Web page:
NAH on Facebook NAH on Twitter

Can Hypothyroidism Cause Water Retention and Edema?

Can Hypothyroidism Cause Water Retention and Edema?

Water is an essential part of healthy bodily function. In fact, up to 70 percent of the human body is composed of water. It is found in bones, blood, organs, muscles, and many other cells and tissues throughout. However, even though such a large portion of the body relies on a healthy supply of water, retaining too much can cause a variety of issues.

A common cause of increased liquid retention is poor thyroid function or hypothyroidism. Having a good understanding of hypothyroidism, recognizing its influence on water retention, and knowing the effects of edema (swelling caused by fluid retention) on the body may help alleviate water weight and other edema-related dysfunctions.

What is Hypothyroidism?

The thyroid is a small gland responsible for regulating numerous bodily functions through the production of hormones. Underactive thyroid function, also known as hypothyroidism, is a relatively common condition affecting over 13 million people. There are several potential causes of hypothyroidism including autoimmune disease, overly zealous treatment of hyperthyroidism (overactive thyroid), pregnancy, nutrient deficiencies, pituitary issues, and suboptimal hormone transport, receptivity, or conversion. Any of these disruptions may contribute to the development of hypothyroidism.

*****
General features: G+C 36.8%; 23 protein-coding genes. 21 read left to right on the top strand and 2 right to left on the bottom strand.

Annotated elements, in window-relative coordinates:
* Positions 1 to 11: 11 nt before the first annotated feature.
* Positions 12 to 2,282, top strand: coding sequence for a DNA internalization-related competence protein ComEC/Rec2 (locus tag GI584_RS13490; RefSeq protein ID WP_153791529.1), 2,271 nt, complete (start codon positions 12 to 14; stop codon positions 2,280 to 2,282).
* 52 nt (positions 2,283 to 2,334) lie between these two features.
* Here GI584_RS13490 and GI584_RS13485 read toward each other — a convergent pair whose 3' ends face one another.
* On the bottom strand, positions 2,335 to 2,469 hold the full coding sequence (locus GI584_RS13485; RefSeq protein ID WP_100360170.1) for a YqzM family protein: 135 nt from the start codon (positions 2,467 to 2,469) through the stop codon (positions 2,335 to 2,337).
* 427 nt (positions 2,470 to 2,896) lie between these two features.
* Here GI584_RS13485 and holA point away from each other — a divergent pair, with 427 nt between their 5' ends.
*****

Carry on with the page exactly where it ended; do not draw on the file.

Learn even more about the thyroid gland here.

Because of its significant influence throughout the body, even minor thyroidal disruption can trigger a wide range of symptoms. Some of the most common being fatigue, reduced cognitive function, and weight gain. Hypothyroidism also prompts several physical discomforts related to increased fluid retention or edema.

Get a full list of thyroid disease symptoms here.

What is Edema?

Edema is a common issue among those with hypothyroidism. In fact, water retention is one of the primary factors of hypothyroid-related weight gain. Other physical symptoms of edema include puffiness around the eyes, and swelling of the abdomen, feet, and hands may also develop. Individuals with hypothyroidism who develop edema may also notice swelling in other areas. Depending on the type of tissue swelling it presents, edema may be classified in two ways: pitting and non-pitting

Pitting edema involves fluid accumulating in the space surrounding cells. The condition earns its name in part due to its distinct visual qualities. Making an indentation in an area affected by pitting edema results in the mark, or pit, remaining for several minutes or hours. Pitting edema may be caused by several conditions, but reduced thyroid and kidney function are two of the most common triggers.

Non-pitting edema is caused by a reduction in enzymatic activity resulting in a buildup of molecules called as mucopolysaccharides. These structures, composed of proteins and sugars, encourage the retention of fluids and salt, which significantly contributes to edema. Unlike pitting edema, this swelling does not cause indentations to remain in the skin. Non-pitting edema describes the severe swelling often seen among those with hypothyroidism.

Aside from the aesthetic issues of edema, there are concerns of other discomfort and damage. Increased fluid volume can place pressure on nerves thereby triggering inflammation. Excessive nerve compression can result in carpal tunnel syndrome thereby triggering symptoms such as tingling, numbness, aches, and a burning sensation in the affected areas. Unnecessary compression may also affect nerve endings, which can trigger cramping during the night thereby disrupting sleep. Fluid accumulation in tissues may also inhibit blood flow, which can trigger symptoms such as tinnitus, dizziness, headaches, visual impairment, and breathing problems.